Finally but not least, the Chamber found that from December 30, 2007 to end of January 2008, Ruto, Kosgey and Sang as co-conspirators committed or contributed to the commission of crimes against humanity in the form of persecution, when co-perpetrators and/or persons belonging to their group intentionally and in a discriminatory manner targeted civilians based on their political affiliation, committing murder, torture, and deportation or forcible transfer of population, in locations including Turbo town, the greater Eldoret area (Huruma, Kiambaa, Kimumu, Langas, and Yamumbi), Kapsabet town and Nandi Hills town in Uasin Gishu and Nandi Districts, Republic of Kenya, in violation of Articles 7(1)(h) and 25(3)(a) or (d) of the Rome Statute.
Regarding torture, the Chamber considered that the material presented was not sufficient to establish reasonable grounds to believe that acts of torture as a crime against humanity were committed in the relevant locations and at the relevant time referred to in the Prosecutor’s Application. This finding is without prejudice for the Prosecutor to present new evidence in the future substantiating this alleged crime.
The Chamber made the legally significant finding there was reasonable evidence to conclude that the PEV attacks were “systemic” and pursuant to an “organizational policy.” The Chamber noted that there are reasonable grounds to believe that there existed an organization which reflected a hierarchical structure, headed and controlled by Ruto and Kosgey by virtue of the different prominent roles they played within that organization. In addition, there are reasonable grounds to believe that, due to their positions and powers within the organization, Ruto and Kosgey were able to secure the execution of the crimes agreed upon by almost automatic compliance of the physical perpetrators with the orders given by the leaders.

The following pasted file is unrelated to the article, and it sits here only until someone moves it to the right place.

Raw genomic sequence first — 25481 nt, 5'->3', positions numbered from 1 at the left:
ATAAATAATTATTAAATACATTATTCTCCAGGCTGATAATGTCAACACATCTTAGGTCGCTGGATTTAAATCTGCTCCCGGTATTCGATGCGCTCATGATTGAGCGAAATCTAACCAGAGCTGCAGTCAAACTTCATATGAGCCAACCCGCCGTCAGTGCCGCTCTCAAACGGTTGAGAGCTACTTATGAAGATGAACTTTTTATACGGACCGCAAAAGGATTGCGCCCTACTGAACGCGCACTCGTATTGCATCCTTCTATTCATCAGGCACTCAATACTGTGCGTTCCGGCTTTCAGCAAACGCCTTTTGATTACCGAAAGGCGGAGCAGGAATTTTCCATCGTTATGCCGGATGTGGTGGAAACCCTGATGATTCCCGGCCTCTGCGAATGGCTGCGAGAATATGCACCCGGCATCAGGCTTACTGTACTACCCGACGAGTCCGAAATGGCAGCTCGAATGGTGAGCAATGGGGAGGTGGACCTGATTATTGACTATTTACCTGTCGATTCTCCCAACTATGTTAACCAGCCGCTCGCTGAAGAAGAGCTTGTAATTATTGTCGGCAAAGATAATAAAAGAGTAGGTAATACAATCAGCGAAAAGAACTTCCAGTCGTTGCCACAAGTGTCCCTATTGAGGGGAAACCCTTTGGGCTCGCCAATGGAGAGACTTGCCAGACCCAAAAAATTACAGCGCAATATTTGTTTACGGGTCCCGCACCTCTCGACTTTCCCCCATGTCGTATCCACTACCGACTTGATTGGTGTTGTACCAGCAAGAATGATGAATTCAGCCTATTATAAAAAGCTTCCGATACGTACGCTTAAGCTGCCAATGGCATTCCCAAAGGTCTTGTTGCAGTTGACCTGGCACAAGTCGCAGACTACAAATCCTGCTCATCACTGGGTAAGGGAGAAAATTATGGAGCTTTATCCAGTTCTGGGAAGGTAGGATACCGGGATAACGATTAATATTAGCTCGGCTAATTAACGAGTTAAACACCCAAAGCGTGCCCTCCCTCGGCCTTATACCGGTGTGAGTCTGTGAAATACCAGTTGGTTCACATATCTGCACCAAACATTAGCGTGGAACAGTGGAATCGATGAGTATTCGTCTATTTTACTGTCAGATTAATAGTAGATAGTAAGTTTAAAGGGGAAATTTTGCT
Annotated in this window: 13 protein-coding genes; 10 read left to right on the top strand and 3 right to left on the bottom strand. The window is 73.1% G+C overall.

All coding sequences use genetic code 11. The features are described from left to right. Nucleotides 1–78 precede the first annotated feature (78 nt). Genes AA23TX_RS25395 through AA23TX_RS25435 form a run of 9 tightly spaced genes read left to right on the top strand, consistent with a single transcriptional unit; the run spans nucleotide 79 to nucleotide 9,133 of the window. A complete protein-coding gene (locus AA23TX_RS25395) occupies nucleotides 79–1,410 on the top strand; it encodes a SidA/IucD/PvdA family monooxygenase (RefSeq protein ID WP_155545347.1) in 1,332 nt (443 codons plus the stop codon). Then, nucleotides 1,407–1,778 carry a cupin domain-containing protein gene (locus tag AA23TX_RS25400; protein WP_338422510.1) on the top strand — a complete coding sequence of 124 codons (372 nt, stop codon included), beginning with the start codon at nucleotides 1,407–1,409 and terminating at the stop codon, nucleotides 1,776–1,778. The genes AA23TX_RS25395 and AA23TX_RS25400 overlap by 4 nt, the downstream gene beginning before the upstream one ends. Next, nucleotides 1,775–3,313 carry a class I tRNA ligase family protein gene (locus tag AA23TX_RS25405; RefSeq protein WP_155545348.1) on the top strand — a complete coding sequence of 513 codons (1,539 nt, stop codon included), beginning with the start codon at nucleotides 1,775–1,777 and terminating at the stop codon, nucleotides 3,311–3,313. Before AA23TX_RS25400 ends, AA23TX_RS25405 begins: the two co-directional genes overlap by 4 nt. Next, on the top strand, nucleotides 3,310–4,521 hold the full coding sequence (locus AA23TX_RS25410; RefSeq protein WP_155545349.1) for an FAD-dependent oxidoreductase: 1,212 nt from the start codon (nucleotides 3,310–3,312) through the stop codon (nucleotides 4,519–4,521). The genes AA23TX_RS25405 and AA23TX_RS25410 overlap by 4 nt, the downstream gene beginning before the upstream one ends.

Further, there were reasonable grounds to believe that from December 30, 2006 to the end of December 2007, Ruto, Kosgey and Sang, held a series of meetings in which they agreed on a common plan to punish PNU supporters and evict them from the Rift Valley, with the ultimate goal of gaining power and to create a uniform voting block in their favor.
The Chamber was satisfied that there are reasonable grounds to believe that Ruto—in his capacity as the most representative Kalenjin leader and head of the organization established provided essential contributions to the implementation of the common plan by way of organizing and coordinating the commission of widespread and systematic attacks that meet the threshold of crimes against humanity, in the absence of which the plan would have been frustrated.